Tolkien’s Lord of the Rings’ Early Drafts Killed Off a Beloved Character (& Other Mad Stuff)

The character slowly evolved from that point. At one point his true identity was to be a hobbit called Peregrin Boffin, who had run off and ended up in Mordor many years before. Then he becomes a human, and a Ranger, then he gains a connection with the Ring. After a brief flirtation with the idea that he was an elf in disguise, he finally gains his human identity as Aragorn and loses the wooden shoes, but it took an extraordinarily long time for Tolkien to come to the conclusion that “Trotter” really was not suitable, even as a nickname, for such a serious character, and he was finally re-named “Strider” for the early part of the story, until his true identity was revealed.

Boromir Was Going to Betray the Others to Saruman

This one is perhaps a bit less surprising, but Boromir’s moment of weakness when he attacks Frodo and tries to take the Ring was at one point going to lead to a much bigger betrayal. In one story outline, when the remaining members of the Fellowship got to Minas Tirith and the Lord of Minas Tirith is killed, Aragorn was to be chosen as “their chief”. Boromir, “jealous and enraged,” and not yet established as the Lord’s son, was to desert to Saruman, wanting to obtain a lordship.

Treebeard Was an Evil Giant

When Tolkien first had Gandalf explain to Frodo why he had not met up with him as arranged on September 22na, Gandalf explained that he had been held captive by “the Giant Treebeard”, who had caught him in Fangorn. In another scrap of a draft, Frodo is to meet with Treebeard, who “pretends to be friendly, but is really in league with the Enemy.” This didn’t last long, though – Treebeard had become “kindly and rather good” long before the story was altered to have Merry and Pippin meet him rather than Frodo.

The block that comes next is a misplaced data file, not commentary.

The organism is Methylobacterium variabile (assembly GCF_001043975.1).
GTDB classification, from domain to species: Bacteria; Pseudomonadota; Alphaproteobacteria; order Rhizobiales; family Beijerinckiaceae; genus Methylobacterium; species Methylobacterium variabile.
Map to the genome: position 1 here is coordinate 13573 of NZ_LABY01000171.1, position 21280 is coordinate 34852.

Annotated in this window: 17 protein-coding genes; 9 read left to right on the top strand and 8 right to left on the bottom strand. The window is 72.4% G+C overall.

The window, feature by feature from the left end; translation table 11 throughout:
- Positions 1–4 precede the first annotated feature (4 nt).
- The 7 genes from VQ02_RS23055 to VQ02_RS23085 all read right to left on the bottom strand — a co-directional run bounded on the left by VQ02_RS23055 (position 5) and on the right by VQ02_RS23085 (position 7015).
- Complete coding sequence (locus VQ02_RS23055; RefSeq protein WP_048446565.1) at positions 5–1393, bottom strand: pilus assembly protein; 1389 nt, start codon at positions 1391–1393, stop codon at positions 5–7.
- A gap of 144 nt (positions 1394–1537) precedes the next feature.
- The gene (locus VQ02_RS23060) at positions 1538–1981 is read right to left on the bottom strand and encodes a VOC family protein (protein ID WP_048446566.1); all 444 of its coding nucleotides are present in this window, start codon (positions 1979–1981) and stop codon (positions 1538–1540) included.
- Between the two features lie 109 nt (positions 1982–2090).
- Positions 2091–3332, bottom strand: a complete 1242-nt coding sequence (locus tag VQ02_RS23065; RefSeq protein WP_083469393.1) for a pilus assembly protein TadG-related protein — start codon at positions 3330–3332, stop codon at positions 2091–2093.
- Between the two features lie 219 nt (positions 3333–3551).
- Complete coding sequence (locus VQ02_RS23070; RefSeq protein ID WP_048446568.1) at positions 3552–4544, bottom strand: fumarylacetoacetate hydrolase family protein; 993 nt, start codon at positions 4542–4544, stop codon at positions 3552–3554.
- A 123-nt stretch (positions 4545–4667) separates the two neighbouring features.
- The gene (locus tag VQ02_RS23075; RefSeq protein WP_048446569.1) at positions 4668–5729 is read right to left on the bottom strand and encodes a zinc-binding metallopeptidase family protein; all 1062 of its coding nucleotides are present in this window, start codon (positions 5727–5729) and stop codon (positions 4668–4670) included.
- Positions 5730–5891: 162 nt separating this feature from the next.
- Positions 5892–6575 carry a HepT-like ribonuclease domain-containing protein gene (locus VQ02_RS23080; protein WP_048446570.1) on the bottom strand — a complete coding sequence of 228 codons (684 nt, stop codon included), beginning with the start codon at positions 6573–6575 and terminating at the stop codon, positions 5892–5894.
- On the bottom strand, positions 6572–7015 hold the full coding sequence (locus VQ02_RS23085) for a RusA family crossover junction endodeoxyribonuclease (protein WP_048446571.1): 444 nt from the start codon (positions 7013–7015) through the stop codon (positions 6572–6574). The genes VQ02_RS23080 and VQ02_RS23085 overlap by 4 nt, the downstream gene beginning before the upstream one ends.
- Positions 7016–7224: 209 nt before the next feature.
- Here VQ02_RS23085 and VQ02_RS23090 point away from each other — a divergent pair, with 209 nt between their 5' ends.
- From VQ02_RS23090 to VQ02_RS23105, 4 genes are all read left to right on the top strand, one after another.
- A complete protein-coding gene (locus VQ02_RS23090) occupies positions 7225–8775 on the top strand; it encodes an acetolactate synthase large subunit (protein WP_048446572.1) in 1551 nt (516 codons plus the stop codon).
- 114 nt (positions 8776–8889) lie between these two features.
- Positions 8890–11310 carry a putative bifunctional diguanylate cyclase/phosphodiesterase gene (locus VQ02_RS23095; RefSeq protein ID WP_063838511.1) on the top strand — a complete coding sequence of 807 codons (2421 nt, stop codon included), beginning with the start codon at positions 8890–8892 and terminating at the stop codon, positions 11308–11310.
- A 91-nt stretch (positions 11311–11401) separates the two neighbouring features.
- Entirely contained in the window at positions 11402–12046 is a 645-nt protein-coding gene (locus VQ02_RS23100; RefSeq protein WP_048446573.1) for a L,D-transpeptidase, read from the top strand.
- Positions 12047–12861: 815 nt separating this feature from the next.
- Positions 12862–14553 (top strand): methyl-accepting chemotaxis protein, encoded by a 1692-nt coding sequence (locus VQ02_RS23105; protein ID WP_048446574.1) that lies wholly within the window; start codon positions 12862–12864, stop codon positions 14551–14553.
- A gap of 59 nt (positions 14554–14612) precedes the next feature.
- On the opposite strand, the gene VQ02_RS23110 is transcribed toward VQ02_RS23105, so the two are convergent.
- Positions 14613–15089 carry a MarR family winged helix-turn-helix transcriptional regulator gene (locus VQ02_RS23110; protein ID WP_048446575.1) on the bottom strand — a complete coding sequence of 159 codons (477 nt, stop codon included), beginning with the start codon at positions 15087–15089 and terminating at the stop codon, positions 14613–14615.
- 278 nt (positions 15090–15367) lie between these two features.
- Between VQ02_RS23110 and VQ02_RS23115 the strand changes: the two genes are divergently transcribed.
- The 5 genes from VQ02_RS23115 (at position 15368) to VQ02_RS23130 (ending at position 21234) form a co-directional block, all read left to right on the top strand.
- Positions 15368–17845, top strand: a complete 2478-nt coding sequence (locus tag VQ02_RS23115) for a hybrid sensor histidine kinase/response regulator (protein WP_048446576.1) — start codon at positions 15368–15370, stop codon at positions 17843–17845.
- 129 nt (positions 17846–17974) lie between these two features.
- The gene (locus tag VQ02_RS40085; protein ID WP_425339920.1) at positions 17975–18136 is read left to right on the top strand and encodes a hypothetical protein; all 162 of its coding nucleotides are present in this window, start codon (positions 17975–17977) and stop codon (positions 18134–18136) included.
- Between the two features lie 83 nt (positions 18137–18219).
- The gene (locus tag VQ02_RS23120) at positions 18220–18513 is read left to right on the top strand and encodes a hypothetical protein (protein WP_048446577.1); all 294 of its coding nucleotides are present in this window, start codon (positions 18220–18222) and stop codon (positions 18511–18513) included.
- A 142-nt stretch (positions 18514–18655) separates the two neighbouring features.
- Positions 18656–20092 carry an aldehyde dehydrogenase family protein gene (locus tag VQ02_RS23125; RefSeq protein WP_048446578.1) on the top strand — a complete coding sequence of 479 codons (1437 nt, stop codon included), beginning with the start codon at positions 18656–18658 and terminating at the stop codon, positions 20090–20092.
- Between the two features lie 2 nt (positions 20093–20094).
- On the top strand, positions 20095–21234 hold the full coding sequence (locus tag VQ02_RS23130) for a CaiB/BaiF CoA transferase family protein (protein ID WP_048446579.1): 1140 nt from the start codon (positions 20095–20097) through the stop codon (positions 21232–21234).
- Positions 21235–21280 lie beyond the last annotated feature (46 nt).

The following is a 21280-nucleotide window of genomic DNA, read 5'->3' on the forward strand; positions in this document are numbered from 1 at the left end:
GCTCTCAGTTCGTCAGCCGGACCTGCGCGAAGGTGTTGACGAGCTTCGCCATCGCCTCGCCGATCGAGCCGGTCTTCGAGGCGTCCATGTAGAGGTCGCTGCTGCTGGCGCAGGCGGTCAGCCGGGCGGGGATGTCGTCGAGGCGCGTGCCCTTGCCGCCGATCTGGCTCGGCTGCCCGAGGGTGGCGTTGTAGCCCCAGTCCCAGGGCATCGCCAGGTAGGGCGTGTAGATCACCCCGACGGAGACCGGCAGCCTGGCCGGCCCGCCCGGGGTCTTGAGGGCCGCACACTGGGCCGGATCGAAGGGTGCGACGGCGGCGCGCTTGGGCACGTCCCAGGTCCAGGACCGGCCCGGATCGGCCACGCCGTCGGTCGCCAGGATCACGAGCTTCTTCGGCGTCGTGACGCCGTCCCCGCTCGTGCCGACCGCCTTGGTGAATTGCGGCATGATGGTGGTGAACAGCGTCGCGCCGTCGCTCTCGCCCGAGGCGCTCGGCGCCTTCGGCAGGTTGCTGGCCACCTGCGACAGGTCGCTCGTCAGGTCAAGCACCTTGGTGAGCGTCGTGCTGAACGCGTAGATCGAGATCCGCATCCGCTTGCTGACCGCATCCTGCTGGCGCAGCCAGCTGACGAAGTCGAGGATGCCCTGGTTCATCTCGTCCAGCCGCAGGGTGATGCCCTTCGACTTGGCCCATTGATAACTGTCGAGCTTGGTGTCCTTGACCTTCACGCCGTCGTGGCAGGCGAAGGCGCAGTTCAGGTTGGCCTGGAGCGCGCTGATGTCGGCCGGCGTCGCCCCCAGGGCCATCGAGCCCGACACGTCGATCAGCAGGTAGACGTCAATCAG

Aragorn Was Going to Love Éowyn Back, But She Died

Éowyn was a shieldmaiden who rode into battle from early on, but earlier drafts have her riding openly as a female warrior rather than disguising herself as a man. Aragorn (who is still being referred to as “Trotter” by Merry) returned his feelings from her, but she and Théoden were both killed while taking down the Nazgûl King, the chief of the Black Riders. Aragorn, of course, ended up marrying Elrond’s daughter (then named Finduilas) in an echo of Tolkien’s earlier story of the mortal Beren and the half-Elven and half-Maia Lúthien. Éowyn was spared from death in the end, which left her sitting around the Houses of Healing in Minas Tirith at the same time as Faramir, giving us her happy ending as we have it in the final book, though her love for Aragorn stayed even when his for her was written out.

Sam Was Headed For the Crack of Doom With Gollum

Tolkien knew from very early on that Frodo would be unable to destroy the Ring and that Gollum would take it and fall in with it. But exactly how Gollum ended up plunging into the fire was more of a point of contention. One of Tolkien’s main ideas was that Sam, who had been delayed getting up the Mountain, would arrive just in time to push Gollum into the fire. This appears a few times – but Tolkien also considered at one point having Sam push Gollum in and fall in after him himself, possibly to make the climax more heroic-sacrifice and less murder-y. Thankfully that idea was rejected fairly quickly – a lot more quickly than some of those original names…

The Lord of the Rings Gollum

The Lord of the Rings Once Had an Adorable Epilogue

This last one doesn’t change anything about the plot of The Lord of the Rings; it just gives the reader a glimpse into Sam’s future life of him (having been spared from going down the Crack of Doom with Gollum) without having to scrabble around in the Appendices.

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